There are a lot of misconceptions about what microservices are and what they can do. For the Strangler Pattern to work, you need a comprehensive understanding of the potential impacts of a cloud transition.
I’ve seen situations where an application ran great on a developer’s local desktop, where it wasn’t a problem if the app woke every few seconds, checked a database, went back to sleep, and repeated this process over and over. But a month after pushing this app to the cloud, the company got a bill from its cloud provider for thousands of dollars of CPU time. Clearly, no one at the company considered the ramifications of porting this app directly to the cloud, rather than optimizing it for the cloud.
The moral? There are different approaches for different cloud models, migrations and microservice strategies. It’s critically important for your organization to understand the pros and cons of each approach, and how you as a developer or architect can work with the organization’s agile enterprise strategy.
Lift-and-Shift: A Fairy Tale
When attempting a “lift and shift”—moving an entire application or operation to the cloud—companies often adopt a methodical approach. They start with static services that can be moved easily, and services that don’t contain sensitive company data or personal customer information.
The ultimate goal of lift-and-shift is to move everything to the cloud, but in my experience that’s a fairy tale. It’s aspirational but not achievable: You’re either building for the cloud from the ground up or lifting some services, usually the ones easiest to shift. Whenever I mention “lift and shift” to developers, architects and customers, they usually laugh because they’ve gone through enough pain to understand it’s not entirely possible, and that their organization will be in a hybrid or transitional state for an extended period of time.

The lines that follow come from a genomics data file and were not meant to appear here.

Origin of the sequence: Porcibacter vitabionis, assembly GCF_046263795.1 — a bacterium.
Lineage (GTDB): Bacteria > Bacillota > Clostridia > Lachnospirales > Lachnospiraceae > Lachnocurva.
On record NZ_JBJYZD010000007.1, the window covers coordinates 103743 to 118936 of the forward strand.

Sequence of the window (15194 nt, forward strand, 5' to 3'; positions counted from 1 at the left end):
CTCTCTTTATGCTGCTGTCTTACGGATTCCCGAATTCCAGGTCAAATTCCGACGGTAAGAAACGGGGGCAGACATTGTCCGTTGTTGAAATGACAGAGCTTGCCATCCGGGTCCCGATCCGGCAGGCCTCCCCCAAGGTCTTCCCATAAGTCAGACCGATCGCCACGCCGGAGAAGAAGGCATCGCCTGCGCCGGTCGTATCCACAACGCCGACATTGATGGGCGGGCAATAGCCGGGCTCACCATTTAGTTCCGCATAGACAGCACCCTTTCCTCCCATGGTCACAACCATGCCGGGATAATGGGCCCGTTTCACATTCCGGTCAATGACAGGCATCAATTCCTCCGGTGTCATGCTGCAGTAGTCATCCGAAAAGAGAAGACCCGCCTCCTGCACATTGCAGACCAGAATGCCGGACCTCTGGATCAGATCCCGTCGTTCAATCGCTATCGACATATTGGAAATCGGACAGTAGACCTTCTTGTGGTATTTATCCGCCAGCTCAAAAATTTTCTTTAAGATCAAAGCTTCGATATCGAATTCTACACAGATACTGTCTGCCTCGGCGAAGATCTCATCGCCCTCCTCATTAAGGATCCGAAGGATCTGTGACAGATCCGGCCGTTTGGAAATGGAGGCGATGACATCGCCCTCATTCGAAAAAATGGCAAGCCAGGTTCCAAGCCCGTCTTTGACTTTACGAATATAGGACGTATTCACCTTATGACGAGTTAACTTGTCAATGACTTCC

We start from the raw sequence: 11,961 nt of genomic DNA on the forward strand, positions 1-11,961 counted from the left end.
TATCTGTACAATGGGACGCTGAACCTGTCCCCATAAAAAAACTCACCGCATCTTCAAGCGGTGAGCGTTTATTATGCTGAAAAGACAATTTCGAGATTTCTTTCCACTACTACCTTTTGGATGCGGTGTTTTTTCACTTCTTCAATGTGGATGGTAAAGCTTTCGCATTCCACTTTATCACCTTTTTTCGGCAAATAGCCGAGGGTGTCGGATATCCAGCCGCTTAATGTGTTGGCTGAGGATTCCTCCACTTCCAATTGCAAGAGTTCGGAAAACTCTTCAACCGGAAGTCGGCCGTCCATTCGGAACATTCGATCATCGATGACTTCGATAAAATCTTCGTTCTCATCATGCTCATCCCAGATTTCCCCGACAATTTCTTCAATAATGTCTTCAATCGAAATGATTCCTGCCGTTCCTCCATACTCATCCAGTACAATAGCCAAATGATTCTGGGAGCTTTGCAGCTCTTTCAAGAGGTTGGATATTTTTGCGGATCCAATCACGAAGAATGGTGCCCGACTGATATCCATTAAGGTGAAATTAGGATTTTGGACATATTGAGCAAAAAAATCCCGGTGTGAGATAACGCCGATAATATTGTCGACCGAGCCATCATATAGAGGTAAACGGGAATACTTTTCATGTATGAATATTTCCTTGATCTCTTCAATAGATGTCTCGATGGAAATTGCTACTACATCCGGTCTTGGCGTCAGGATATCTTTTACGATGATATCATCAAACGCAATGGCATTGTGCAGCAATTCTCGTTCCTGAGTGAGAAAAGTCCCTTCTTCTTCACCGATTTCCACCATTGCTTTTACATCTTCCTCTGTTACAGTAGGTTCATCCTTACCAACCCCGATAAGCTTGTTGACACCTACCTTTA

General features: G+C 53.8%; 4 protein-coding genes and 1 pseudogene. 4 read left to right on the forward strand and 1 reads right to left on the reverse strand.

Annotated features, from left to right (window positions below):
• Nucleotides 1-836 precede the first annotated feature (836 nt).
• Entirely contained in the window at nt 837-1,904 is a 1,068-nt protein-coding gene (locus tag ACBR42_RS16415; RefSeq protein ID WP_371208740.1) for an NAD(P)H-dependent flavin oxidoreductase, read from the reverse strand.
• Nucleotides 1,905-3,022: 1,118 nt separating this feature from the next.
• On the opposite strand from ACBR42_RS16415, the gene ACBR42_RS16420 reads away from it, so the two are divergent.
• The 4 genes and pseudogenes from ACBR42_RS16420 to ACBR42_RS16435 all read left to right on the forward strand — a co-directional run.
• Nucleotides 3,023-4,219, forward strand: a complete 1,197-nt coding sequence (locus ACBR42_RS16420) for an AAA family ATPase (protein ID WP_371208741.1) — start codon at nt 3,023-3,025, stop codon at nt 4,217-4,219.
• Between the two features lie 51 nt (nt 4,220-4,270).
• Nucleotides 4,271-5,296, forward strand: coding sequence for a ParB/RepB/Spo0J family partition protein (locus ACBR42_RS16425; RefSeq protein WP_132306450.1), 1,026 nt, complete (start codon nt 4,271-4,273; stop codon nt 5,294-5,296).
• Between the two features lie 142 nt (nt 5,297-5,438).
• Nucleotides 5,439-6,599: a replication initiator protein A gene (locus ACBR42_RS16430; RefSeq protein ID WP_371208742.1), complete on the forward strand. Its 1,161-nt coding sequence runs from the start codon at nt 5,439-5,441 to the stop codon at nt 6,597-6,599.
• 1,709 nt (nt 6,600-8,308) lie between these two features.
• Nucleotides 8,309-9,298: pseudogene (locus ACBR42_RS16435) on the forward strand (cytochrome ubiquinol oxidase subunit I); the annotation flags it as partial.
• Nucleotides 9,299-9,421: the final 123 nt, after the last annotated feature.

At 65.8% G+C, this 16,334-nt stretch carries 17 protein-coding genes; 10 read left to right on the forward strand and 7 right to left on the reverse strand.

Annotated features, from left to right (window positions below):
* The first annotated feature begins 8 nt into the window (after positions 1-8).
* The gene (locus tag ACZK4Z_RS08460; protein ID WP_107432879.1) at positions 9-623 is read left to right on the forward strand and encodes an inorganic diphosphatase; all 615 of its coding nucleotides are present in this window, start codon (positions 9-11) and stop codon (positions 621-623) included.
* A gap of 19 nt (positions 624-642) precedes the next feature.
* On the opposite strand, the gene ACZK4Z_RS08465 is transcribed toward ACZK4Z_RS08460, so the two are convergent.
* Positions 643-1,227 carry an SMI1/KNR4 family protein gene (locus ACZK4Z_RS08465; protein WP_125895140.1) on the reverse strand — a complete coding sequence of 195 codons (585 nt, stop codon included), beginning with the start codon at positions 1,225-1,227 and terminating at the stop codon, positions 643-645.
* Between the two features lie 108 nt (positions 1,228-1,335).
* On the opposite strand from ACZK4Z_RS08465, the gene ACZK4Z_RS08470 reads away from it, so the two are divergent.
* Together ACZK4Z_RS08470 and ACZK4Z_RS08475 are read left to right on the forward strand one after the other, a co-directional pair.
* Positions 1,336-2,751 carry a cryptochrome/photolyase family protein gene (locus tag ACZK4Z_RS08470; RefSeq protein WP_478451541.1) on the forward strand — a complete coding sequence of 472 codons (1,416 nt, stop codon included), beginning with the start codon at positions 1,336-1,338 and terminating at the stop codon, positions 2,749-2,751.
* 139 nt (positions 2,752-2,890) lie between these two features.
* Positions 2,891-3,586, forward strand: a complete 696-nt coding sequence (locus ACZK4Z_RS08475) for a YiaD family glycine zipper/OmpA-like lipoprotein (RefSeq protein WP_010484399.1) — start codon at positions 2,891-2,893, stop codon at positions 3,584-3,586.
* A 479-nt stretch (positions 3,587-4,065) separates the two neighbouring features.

If you lift-and-shift an application that runs great on-prem, it’s likely to all of a sudden spin resources, causing you to scale unnecessarily because the code was written to perform in an environment that’s very different from the one it’s in. The Strangler Pattern again may come into play: understand what elements of your application or service are a natural fit for the cloud, e.g., have elasticity requirements or unpredictable scale, and move them first. You can then move the remaining pieces more easily into a cloud environment that behaves more predictably.
Putting It All Together
There are plenty of challenges that come with cloud migration. Your enterprise, top to bottom, must be ready for the move. If you haven’t invested in a DevOps strategy along with the people capable of executing it, codifying all the dependencies and deployment options to make an application run efficiently in the cloud, you’ll likely find your team pushing bug fixes all day and troubleshooting problems, rather than being agile and developing code and features that help users.
The ability to monitor your environment is fundamentally important as well. Being able to see the performance of your services, to quickly root-cause a breakdown in communication between microservices and their dependencies, is absolutely critical to an effective strategy.
Without an agile transformation, you’ll never truly achieve a microservices architecture. That’s why the Strangler Pattern is a good approach. You can’t just say one day, “We’re going agile and into the cloud,” and the whole organization replies, “Okay, we’re ready!”
You’ll meet resistance. Processes will have to be rewritten, code and deployment processes will need to change. It’s a huge undertaking.
The Strangler’s piecemeal approach makes a lot more sense. You don’t want to learn that you screwed up your continuous integration and development pipeline on 500 new microservices. It’s much wiser to start with two or three services and learn what works and what doesn’t.
I’ve experienced first-hand all of the software migration problems I’ve described above. I’ve repaired them manually, which was time-consuming and painful. The silver lining is that I learned a lot about fixing broken software, and now I’m able to share these hard-earned lessons.